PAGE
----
On 30 November, FATF published an enhanced follow-up report following the 2019 mutual evaluation report on the AML/CFT system of Turkey. Turkey has been in the enhanced follow-up process since the report, and FATF has now re-rated the country on the following Recommendations:
6 – Targeted financial sanctions related to terrorism and terrorist financing, from partially compliant to largely compliant;
7 – Targeted financial sanctions related to proliferation, from partially compliant to largely compliant;
18 – Internal controls and foreign branches and subsidiaries, from partially compliant to largely compliant; and
35 – Sanctions, from partially compliant to largely compliant.
As Turkey did not meet the new requirements, FATF Recommendation 15 (new technologies), was re-rated NC (non-compliant). Therefore, Turkey is compliant on 11 of the 40 Recommendations and largely compliant on 20 of them. It remains partially compliant on 7 Recommendations and non-compliant on 2 Recommendations. It will remain in enhanced follow-up and will report back to FATF on progress achieved on improving the implementation of its AML/CFT measures in June 2022.
In October, Turkey was added to the FATF Grey List, on the basis of a number of serious concerns raised in the 2019 report.
On 29 November, the FCPA Blog reported that Brussels-based Tractebel Engineering SA is ineligible to participate in projects and operations financed by the IDB (or the World Bank and other development banks) during the 46-month debarment. The debarment relates to a project in Haiti.
On 30 November, the House of Commons Library published a briefing says that new levy will first be charged in the financial year running from 1 April 2022 to 31 March 2023 on any medium, large and very large entities regulated for AML purposes at any point during that year. The levy will first be paid by in-scope entities at the end of each financial year, meaning first payments will be due in the financial year 1 April 2023 to 31 March 2024. It is estimated that the levy will impact 4,000 businesses.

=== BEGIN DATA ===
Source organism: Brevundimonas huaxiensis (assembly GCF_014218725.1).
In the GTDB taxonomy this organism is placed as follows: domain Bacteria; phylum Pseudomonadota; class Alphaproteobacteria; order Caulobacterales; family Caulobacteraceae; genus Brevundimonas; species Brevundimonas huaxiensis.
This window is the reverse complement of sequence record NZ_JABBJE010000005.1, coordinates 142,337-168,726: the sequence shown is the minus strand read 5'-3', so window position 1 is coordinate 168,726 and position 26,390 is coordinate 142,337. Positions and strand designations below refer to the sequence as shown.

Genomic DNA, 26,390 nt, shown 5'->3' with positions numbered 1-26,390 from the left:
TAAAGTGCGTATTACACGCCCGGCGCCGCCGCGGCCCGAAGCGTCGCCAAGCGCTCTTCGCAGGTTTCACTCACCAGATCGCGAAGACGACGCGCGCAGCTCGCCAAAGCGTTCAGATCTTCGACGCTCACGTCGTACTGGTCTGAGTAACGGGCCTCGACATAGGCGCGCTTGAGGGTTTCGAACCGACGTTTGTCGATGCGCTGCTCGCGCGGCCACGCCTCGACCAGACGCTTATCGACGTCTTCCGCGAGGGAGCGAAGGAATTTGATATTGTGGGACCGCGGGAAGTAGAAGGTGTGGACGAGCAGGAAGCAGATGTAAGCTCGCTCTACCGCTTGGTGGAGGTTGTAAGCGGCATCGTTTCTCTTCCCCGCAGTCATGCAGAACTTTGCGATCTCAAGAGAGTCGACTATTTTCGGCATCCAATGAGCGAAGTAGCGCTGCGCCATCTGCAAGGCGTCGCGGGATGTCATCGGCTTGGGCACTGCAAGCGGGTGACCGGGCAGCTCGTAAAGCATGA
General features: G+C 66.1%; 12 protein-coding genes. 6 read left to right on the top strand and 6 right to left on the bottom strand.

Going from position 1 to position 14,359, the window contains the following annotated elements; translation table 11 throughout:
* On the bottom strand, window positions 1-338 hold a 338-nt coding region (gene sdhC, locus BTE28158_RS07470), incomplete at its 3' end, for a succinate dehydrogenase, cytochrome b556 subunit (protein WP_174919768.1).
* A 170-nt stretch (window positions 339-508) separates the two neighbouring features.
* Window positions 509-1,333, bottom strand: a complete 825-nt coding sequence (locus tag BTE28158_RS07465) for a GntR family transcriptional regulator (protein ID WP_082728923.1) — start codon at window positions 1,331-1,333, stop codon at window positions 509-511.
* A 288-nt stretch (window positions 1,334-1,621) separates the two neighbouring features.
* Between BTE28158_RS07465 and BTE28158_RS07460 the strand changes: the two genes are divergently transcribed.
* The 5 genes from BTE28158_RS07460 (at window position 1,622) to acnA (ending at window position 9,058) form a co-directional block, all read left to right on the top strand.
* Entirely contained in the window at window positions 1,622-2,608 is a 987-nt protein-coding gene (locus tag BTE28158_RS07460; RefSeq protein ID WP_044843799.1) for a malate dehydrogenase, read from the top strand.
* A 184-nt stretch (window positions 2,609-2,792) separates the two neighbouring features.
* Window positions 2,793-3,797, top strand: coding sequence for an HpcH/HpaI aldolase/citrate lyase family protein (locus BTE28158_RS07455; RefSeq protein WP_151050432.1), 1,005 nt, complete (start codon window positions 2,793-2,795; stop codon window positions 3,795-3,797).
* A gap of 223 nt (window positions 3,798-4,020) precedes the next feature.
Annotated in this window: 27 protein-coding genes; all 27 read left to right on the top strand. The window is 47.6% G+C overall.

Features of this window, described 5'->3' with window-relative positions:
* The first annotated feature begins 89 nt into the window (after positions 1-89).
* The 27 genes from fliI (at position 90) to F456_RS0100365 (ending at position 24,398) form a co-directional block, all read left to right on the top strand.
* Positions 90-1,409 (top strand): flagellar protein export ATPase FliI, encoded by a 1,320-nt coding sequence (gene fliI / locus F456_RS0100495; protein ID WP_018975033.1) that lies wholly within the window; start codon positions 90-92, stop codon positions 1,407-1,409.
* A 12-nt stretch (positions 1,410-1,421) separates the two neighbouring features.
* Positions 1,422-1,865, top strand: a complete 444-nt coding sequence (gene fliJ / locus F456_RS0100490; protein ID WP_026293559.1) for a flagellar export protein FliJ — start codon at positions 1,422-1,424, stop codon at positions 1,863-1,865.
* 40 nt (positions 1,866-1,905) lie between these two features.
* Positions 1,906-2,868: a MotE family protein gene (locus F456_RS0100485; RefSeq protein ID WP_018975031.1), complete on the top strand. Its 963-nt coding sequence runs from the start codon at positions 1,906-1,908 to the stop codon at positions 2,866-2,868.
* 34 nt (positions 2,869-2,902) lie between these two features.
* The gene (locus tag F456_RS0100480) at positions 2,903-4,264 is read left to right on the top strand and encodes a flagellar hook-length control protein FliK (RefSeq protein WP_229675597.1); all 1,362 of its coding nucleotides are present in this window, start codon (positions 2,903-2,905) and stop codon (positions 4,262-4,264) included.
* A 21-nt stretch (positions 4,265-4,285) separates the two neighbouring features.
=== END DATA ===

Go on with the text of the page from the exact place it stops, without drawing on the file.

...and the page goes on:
On 30 November, the Council of Europe reported a follow-up report, saying that Lithuania has improved measures to combat money laundering and terrorist financing, demonstrating significant progress in the level of compliance with the FATF standards. This follows the original mutual evaluation review of 2018. MONEYVAL has decided to re-rate from “partially compliant” to “largely compliant Lithuania´s level of compliance with the FATF Recommendation on regulation and supervision of financial institutions considering the country´s progress, namely the adoption of a new AML/CFT supervision policy for financial institutions and related risk assessment methodology. Nevertheless, it says that more efforts remain necessary for the country. Lithuania has achieved full compliance with 8 of the 40 FATF Recommendations, but will remain in enhanced follow-up and will continue to report back to MONEYVAL on progress to strengthen its implementation of AML/CFT measures. It is expected to report back within 1 year’s time.